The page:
Well, it appears there are at least some ethical people in Georgia.
Courtesy of WaPo:
“We do this all the time, deciding that we have an ethical duty not to prosecute a case because it would be in violation of a constitutional protection afforded to citizens,” Gill, a Democrat, said in an interview with The Washington Post. “What’s new here is that this is an area, abortion, that we typically don’t find ourselves in, because the procedure has not been criminalized like this in recent history.”
Now that the question has been decisively transformed into one of criminal law — in his state and others that have banned abortion weeks before the viability threshold set forth in Roe — it’s up to prosecutors to “stand up for institutional integrity in these charged times,” Gill said.
“We cannot put people in jail for this,” he maintained.
A similar position has been announced by several district attorneys in Georgia, the site of one of the most searing abortion debates. Over the weekend, the Republican governor, Brian Kemp, scorned calls to boycott the state by “C-list celebrities,” according to the Atlanta Journal-Constitution.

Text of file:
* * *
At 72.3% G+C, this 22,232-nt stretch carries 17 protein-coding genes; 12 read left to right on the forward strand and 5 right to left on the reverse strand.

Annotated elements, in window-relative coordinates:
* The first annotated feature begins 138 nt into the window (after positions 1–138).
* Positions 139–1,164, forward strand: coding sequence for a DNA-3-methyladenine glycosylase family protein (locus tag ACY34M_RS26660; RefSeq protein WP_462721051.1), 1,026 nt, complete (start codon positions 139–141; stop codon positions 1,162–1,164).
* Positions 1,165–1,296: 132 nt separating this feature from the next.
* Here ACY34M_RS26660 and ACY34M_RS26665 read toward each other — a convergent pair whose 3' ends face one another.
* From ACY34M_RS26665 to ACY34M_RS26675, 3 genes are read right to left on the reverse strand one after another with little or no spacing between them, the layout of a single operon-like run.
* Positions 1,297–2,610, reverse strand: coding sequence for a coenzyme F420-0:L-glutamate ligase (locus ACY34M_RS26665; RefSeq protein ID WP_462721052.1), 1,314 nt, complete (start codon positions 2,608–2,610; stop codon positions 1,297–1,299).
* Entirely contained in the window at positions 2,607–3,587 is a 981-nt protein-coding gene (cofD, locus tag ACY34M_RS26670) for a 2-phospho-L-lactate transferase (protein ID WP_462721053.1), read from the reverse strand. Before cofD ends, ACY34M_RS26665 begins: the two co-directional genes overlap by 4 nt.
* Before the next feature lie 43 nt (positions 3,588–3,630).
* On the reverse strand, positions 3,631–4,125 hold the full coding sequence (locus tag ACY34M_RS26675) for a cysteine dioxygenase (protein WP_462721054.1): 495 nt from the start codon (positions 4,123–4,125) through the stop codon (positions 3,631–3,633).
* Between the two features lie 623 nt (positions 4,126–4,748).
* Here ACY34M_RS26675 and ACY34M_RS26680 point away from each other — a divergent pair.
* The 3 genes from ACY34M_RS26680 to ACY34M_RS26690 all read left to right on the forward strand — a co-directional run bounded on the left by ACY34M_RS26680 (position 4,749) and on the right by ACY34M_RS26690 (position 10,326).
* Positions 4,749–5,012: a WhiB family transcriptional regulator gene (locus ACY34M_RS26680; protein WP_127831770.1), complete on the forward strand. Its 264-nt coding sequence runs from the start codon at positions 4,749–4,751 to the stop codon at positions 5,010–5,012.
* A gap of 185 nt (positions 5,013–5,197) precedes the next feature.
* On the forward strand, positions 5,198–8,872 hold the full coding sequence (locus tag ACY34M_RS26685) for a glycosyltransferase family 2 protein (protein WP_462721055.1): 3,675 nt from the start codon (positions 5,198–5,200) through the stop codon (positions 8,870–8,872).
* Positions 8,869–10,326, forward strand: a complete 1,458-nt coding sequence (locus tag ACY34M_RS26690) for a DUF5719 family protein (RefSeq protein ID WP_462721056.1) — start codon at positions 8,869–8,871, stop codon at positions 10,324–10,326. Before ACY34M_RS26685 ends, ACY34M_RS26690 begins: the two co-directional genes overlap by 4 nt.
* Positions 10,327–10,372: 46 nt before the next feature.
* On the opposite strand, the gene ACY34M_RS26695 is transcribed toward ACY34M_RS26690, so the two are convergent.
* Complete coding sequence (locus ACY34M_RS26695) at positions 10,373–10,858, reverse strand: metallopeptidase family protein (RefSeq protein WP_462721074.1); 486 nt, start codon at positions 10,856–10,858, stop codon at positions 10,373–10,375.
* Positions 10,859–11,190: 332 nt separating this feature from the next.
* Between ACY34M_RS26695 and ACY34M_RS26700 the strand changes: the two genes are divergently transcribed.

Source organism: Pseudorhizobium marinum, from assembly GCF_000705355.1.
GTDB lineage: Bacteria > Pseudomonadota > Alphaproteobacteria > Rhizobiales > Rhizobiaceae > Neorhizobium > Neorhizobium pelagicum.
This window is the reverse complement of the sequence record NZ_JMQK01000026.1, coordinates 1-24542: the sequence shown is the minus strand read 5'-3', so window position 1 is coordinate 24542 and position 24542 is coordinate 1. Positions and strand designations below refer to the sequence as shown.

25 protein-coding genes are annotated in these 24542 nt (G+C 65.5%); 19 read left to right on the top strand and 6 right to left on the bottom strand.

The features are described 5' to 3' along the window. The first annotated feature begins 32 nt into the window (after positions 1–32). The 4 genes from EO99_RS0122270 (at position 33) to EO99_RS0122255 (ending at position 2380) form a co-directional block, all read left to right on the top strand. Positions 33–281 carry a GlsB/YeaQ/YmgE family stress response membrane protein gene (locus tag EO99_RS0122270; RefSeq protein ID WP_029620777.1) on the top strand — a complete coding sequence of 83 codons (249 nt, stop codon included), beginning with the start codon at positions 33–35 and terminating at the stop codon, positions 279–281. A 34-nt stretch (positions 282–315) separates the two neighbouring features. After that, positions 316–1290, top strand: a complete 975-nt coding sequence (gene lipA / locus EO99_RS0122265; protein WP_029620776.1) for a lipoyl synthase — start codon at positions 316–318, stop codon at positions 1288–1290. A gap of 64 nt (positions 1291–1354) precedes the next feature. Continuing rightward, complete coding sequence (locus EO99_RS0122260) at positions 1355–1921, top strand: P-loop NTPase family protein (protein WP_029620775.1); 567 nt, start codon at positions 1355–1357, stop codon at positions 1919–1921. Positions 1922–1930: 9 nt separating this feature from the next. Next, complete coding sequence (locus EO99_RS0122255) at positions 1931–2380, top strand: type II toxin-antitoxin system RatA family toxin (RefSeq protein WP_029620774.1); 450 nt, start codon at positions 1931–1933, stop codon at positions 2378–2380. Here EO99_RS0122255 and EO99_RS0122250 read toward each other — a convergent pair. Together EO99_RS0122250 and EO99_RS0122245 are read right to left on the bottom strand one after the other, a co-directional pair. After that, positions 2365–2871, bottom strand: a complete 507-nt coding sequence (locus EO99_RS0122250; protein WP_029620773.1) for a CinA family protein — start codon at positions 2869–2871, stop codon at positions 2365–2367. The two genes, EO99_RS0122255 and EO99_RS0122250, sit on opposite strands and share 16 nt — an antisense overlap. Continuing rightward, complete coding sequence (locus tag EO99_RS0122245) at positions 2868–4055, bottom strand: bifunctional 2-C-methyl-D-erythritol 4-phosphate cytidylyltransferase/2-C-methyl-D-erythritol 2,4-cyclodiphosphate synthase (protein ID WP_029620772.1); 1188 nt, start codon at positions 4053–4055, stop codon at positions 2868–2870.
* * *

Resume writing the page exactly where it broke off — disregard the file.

The defiance of district attorneys suggests that the resistance to rolling back abortion rights goes beyond mass demonstrations and the cultural clout of Hollywood stars. As elected officials in the states in question, these prosecutors don’t serve at the will of the governor and can’t be summarily dismissed for refusing to enforce state law.
I have a feeling that this law is not going to last long.
Which should be good news for the people of Georgia since more and more production companies are refusing to shoot their movies and television shows in the state so long as this law stands.
See? it just does not pay to strip women of their rights, no matter what excuse you might use.